KTV outlets may now opt to be exempted from Covid-19 test
Such outlets in pilot scheme allowed to only admit customers in pairs and cannot serve alcohol, says MHA
Selected karaoke outlets may be allowed to reopen without their customers needing to take a Covid-19 swab test as part of the pilot programme, says the Ministry of Home Affairs (MHA).
But these outlets must observe a different set of rules such as a maximum group size of two and a ban on liquor consumption, an MHA spokesman told The New Paper last Tuesday.
On Nov 6 last year, KTV outlets - closed since March 26 - were told that some could reopen under a three-month pilot programme, but customers must test negative on either the antigen rapid test or the polymerase chain reaction test at least 24 hours before the end of their KTV activity.
The spokesman said MHA and the Ministry of Trade and Industry (MTI) had engaged the KTV sector and received feedback seeking separate safe management measures to apply to different types of KTV operations.
The ministries then decided that alternative safe management measures could be imposed on a case-by-case basis to achieve the same public health outcomes.
The spokesman said: "On a case-by-case basis, MTI may approve karaoke outlets' applications to adopt an alternative arrangement for the pilot, where no pre-event testing will be required for the customers, but the group size is limited to two persons.
"In addition, there must not be any liquor sale or consumption at all times within the premises."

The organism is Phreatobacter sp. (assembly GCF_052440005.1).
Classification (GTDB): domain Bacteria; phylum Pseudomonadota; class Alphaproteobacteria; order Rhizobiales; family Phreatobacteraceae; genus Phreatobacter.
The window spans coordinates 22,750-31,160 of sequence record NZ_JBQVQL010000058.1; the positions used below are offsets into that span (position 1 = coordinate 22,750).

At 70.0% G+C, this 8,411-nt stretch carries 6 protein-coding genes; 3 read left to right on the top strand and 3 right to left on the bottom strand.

KTV outlets applying to be part of the pilot programme can choose this option or the default that requires customers to undergo Covid-19 testing.
The default option allows outlets to accept customers in groups of up to eight and serve alcohol until 10.30pm.
No changes will be allowed once an outlet receives approval of the option it chose. The pilot is expected to start this month.
Welcoming the move, Miss Lim Ming Zhen, 26, said she would go to a KTV only if she did not need to take a swab test.
The financial consultant, who used to frequent KTV outlets once or twice a week, added: "I miss singing karaoke. It is a good social activity even if it's just between two people."
Mr Caine Poon, a managing partner in Cash Studio Family Karaoke, said his "obvious choice" for the pilot would be the no-testing option as the cost of the swab test would deter customers.
Expressing his concerns about the uncertain future of the KTV sector amid the pandemic, he said he already had to close one outlet after it took a severe hit in the last 10 months.
Mr Poon also said he has yet to recoup the cost of renovating some of the other six outlets over the last two to three years. And three outlets that pivoted to food and beverage (F&B) have had little success.
The MHA spokesman said that in assessing the pilot scheme, the Government must be satisfied the safe management measures can adequately mitigate the risk of Covid-19 transmission and that the industry is able to implement these measures effectively and consistently before considering further resumption of nightlife activities.
Mr Frank Per, who owns Sing My Song Family Karaoke, also tried pivoting his business to F&B but found that switching sectors overnight is not feasible.
He said: "Morale has been very low. F&B is competitive and with our limited experience, the odds are very much stacked against us."
Mr Per, who is also the treasurer of the Singapore Entertainment Affiliation that represents KTV operators, said the future would be bleak for most outlets that are still paying rent and salaries if they are not able to reopen soon.
He said: "While the pilot programme is a small step in the right direction, we are not sure what the future holds.
"Nobody expected the closure to last for so long, and it has left many of the karaoke operators worried. If it continues like this, several more outlets will close down."